Although Elise’s original preference was to work specifically with children after graduating, she has since become more interested in working with patients across the lifespan.
The sounds that kids make first and how they learn the rules of language is also very applicable to adult speech therapy, especially those who have just survived a stroke or brain injury. Issues around swallowing are also often common for people with neurological conditions and is one of those basic functions that just gets taken for granted, but really is so fundamental to quality of life.
I find neurology fascinating and have loved learning about how the specific nerve functions are responsible for moving the tongue and other parts of your mouth, and how this influences not only communication but also swallowing.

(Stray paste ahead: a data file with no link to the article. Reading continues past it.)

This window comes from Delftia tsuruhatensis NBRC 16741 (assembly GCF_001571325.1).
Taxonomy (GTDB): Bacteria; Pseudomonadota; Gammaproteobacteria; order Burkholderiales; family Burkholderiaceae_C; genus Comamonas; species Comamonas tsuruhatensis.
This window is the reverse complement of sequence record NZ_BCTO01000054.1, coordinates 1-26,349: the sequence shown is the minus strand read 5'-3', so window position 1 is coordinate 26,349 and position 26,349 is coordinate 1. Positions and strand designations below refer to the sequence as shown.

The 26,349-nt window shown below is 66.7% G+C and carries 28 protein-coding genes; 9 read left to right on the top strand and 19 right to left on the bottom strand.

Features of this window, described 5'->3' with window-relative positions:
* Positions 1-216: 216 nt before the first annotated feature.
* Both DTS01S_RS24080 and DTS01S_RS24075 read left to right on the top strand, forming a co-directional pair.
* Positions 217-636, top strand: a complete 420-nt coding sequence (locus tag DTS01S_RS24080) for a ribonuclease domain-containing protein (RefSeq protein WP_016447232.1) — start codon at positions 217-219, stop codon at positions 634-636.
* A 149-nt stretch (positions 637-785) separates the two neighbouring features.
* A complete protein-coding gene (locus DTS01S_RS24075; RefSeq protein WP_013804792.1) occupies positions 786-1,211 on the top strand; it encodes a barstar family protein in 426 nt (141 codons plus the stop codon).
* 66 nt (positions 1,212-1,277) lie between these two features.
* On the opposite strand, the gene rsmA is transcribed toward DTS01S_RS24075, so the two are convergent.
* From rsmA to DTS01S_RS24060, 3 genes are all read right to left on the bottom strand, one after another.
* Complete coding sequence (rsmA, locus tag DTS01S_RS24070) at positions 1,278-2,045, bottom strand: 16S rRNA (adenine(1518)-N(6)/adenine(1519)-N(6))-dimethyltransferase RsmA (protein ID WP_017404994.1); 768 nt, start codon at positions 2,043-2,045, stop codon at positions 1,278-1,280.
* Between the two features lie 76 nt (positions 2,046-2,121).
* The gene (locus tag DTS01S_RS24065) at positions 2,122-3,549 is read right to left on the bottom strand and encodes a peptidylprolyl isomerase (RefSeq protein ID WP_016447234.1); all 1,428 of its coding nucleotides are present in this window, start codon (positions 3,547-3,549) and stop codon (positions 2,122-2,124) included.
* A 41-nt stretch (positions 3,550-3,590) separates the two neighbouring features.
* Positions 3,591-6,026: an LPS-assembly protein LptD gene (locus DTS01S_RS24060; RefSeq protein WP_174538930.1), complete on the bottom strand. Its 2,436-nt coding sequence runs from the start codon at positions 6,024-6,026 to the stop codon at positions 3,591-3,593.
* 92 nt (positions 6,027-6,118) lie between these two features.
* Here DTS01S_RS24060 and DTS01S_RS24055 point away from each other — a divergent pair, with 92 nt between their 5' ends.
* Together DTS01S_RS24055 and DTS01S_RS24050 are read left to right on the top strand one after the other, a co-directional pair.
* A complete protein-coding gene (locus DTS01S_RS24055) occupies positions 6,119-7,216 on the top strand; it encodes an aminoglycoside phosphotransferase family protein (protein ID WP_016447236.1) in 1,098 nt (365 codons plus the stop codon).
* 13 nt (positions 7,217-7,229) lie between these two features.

Swallowing is an area of speech pathology that many people aren’t familiar with, but it’s quite a major part of it. Some babies also may not have a strong swallowing reflex, and can have difficulty adjusting to feeding, so this is another important area where a speech pathologist can help.
Another area of interest that Elise has developed from her studies has been learning about the voice, as separate from speech.
I have worked as a singer/performer, so I found the study of voice that we covered in the speech pathology course to be really relevant to that. We did a whole subject on how voice is produced and all the things that can go wrong with that and how to remedy it. It’s made me a lot more aware of how to take care of my voice when I’m performing.